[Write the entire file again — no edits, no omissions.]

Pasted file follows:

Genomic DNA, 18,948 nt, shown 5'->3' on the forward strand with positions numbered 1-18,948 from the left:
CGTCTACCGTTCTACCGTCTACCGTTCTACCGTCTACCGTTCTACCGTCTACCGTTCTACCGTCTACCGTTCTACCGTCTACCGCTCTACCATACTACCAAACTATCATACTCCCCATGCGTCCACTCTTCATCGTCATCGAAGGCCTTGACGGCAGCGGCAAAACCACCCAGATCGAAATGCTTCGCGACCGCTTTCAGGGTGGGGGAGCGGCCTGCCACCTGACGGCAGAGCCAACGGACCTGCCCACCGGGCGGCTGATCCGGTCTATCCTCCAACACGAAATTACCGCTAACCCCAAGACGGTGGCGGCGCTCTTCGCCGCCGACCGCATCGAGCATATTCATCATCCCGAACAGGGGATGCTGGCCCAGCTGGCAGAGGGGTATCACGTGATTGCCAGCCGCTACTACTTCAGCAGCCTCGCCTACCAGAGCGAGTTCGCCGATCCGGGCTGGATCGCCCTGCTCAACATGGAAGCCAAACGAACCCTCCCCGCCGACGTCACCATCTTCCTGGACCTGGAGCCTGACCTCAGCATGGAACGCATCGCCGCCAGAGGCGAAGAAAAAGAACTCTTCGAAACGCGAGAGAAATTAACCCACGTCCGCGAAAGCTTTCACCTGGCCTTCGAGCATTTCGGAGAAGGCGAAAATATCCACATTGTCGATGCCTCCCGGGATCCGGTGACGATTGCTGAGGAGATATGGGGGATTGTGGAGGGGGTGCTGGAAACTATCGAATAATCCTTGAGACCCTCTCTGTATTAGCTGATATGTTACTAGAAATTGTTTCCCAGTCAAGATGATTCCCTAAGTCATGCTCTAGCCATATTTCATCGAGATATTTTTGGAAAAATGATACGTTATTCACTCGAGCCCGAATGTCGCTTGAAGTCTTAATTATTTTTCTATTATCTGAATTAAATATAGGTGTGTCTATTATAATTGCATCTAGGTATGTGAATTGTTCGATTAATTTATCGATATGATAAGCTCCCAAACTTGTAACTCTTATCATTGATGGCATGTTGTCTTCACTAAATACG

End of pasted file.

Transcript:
Genomic DNA, 18,948 nt, shown 5'->3' on the forward strand with positions numbered 1-18,948 from the left:
CGTCTACCGTTCTACCGTCTACCGTTCTACCGTCTACCGTTCTACCGTCTACCGTTCTACCGTCTACCGTTCTACCGTCTACCGCTCTACCATACTACCAAACTATCATACTCCCCATGCGTCCACTCTTCATCGTCATCGAAGGCCTTGACGGCAGCGGCAAAACCACCCAGATCGAAATGCTTCGCGACCGCTTTCAGGGTGGGGGAGCGGCCTGCCACCTGACGGCAGAGCCAACGGACCTGCCCACCGGGCGGCTGATCCGGTCTATCCTCCAACACGAAATTACCGCTAACCCCAAGACGGTGGCGGCGCTCTTCGCCGCCGACCGCATCGAGCATATTCATCATCCCGAACAGGGGATGCTGGCCCAGCTGGCAGAGGGGTATCACGTGATTGCCAGCCGCTACTACTTCAGCAGCCTCGCCTACCAGAGCGAGTTCGCCGATCCGGGCTGGATCGCCCTGCTCAACATGGAAGCCAAACGAACCCTCCCCGCCGACGTCACCATCTTCCTGGACCTGGAGCCTGACCTCAGCATGGAACGCATCGCCGCCAGAGGCGAAGAAAAAGAACTCTTCGAAACGCGAGAGAAATTAACCCACGTCCGCGAAAGCTTTCACCTGGCCTTCGAGCATTTCGGAGAAGGCGAAAATATCCACATTGTCGATGCCTCCCGGGATCCGGTGACGATTGCTGAGGAGATATGGGGGATTGTGGAGGGGGTGCTGGAAACTATCGAATAATCCTTGAGACCCTCTCTGTATTAGCTGATATGTTACTAGAAATTGTTTCCCAGTCAAGATGATTCCCTAAGTCATGCTCTAGCCATATTTCATCGAGATATTTTTGGAAAAATGATACGTTATTCACTCGAGCCCGAATGTCGCTTGAAGTCTTAATTATTTTTCTATTATCTGAATTAAATATAGGTGTGTCTATTATAATTGCATCTAGGTATGTGAATTGTTCGATTAATTTATCGATATGATAAGCTCCCAAACTTGTAACTCTTATCATTGATGGCATGTTGTCTTCACTAAATACG